Although epidemiologic and experimental observations support the hypothesis that chronic inflammation and diet are risk factors for colorectal cancer, the mechanisms by which chronic inflammation and diet contribute to the development of cancer are poorly understood. Evidence for the link between inflammation and cancer comes from epidemiologic and clinical studies showing that use of nonsteroidal anti-inflammatory drugs (NSAIDs) reduce the relative risk for developing colorectal cancer (CRC) by 40-50%. NSAIDs exert some of their anti-inflammatory and anti-tumor effects by targeting cyclooxygenase enzymes (COX-1 and COX-2). Metabolism of arachidonic acid, a major ingredient in animal fats, by cyclooxygenase enzymes provides one mechanism for the contribution of dietary fats and chronic inflammation to carcinogenesis. COX-2-derived prostaglandin E2 (PGE2) is a pro-inflammatory mediator that promotes tumor progression.

Considering the importance of PGE2 signaling in inflammation and colorectal carcinogenesis, the aim of our present study was to determine whether pro-inflammatory PGE2 is a mediator in connection of chronic inflammation to colorectal carcinogenesis. Here we revealed a novel function of proinflammatory PGE2 in regulating DNA methylation in colorectal cancer. Our in vitro and in vivo studies demonstrated that PGE2 treatment silenced certain tumor suppressors and DNA repair genes such as CDKN2B (p15), CNR1, MGMT, and MLH1 by enhancing CpG island methylation of their promoter via inducing DNMT1 and DNMT3B expression. We further found that a demethylating agent inhibited the effect of PGE2 on promoting tumor growth in a mouse model of colorectal cancer, indicating that PGE2 accelerates tumor growth via regulating DNA methylation. Furthermore, combined treatment of Apcmin/+ mice with inhibitors of COX-2 and DNA methylation has more effectively anti-tumor effects than either single agent alone. To further determine the clinical relevance of our in vitro and in vivo results, we examine the relationship between COX-2 expression, PGE2 levels, DNMT1/3b expression, CpG island methylation status and expression of these tumor suppressors and DNA repair genes in human colorectal carcinomas. The levels of COX-2 and PGE2 are positively correlated with DNMT1 and DNMT3B expression in these human colorectal cancer specimens. Importantly, the PGE2 levels as well as COX-2, DNMT1, and DNMT3B expression are also positively associated with the CpG island methylation in the promoters of these tumor suppressors and DNA repair genes. The expression levels of CNR1 (CB1), MGMT, and MLH1 are negatively correlated with their levels of CpG island methylation. Collectively, these findings uncover a previously unrecognized role for PGE2 promotion of tumor formation and progression.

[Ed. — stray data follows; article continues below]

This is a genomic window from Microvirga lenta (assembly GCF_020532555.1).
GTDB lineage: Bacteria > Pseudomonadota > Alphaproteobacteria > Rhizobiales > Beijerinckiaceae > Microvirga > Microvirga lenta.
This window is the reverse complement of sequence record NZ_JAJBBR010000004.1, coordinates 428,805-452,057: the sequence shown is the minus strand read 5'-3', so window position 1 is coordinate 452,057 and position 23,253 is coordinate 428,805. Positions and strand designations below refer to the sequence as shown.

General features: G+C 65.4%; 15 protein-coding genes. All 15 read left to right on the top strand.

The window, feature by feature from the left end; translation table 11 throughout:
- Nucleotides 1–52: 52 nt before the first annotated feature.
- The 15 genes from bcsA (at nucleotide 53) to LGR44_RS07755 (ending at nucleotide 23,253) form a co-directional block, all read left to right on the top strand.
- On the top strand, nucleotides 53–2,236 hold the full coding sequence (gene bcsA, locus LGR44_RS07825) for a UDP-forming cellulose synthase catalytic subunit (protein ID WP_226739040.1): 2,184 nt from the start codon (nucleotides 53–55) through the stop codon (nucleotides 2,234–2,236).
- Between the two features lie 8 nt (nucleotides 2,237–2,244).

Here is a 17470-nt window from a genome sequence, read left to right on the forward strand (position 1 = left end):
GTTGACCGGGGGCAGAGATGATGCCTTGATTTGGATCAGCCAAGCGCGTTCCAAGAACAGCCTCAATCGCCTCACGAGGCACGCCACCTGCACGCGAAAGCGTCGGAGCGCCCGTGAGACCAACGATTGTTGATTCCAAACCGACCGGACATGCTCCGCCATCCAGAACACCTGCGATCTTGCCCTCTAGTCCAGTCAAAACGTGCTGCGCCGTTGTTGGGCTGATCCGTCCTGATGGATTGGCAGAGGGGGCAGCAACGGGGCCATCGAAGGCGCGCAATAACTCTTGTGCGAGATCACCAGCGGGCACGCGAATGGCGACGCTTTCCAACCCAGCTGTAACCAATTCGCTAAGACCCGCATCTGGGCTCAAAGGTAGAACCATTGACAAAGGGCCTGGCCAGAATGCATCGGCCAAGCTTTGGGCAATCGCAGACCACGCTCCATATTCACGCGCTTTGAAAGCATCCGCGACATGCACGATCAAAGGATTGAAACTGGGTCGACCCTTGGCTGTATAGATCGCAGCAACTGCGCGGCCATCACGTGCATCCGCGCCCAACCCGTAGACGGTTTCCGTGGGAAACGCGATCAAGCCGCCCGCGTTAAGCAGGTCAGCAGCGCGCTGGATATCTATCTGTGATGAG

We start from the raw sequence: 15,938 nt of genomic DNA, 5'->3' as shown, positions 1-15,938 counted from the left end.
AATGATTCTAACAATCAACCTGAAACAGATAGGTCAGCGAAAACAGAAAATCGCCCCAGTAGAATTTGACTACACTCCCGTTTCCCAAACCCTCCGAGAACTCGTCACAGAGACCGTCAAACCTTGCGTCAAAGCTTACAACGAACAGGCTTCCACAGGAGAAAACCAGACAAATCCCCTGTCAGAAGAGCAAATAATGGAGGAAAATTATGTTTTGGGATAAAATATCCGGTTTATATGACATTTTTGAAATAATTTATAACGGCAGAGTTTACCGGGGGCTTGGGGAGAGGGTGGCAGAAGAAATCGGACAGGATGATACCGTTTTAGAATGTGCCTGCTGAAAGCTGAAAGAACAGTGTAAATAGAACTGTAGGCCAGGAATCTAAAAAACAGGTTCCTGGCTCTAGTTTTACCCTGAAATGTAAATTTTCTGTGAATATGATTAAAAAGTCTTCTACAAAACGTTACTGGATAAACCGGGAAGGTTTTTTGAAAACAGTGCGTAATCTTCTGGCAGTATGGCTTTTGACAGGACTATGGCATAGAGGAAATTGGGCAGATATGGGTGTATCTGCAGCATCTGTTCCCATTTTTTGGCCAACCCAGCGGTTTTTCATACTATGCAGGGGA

Citation Format: Raymond N. DuBois, Dingzhi Wang. Inflammatory mediators and colorectal cancer progression. [abstract]. In: Proceedings of the Eleventh Annual AACR International Conference on Frontiers in Cancer Prevention Research; 2012 Oct 16-19; Anaheim, CA. Philadelphia (PA): AACR; Cancer Prev Res 2012;5(11 Suppl):Abstract nr PL02-03.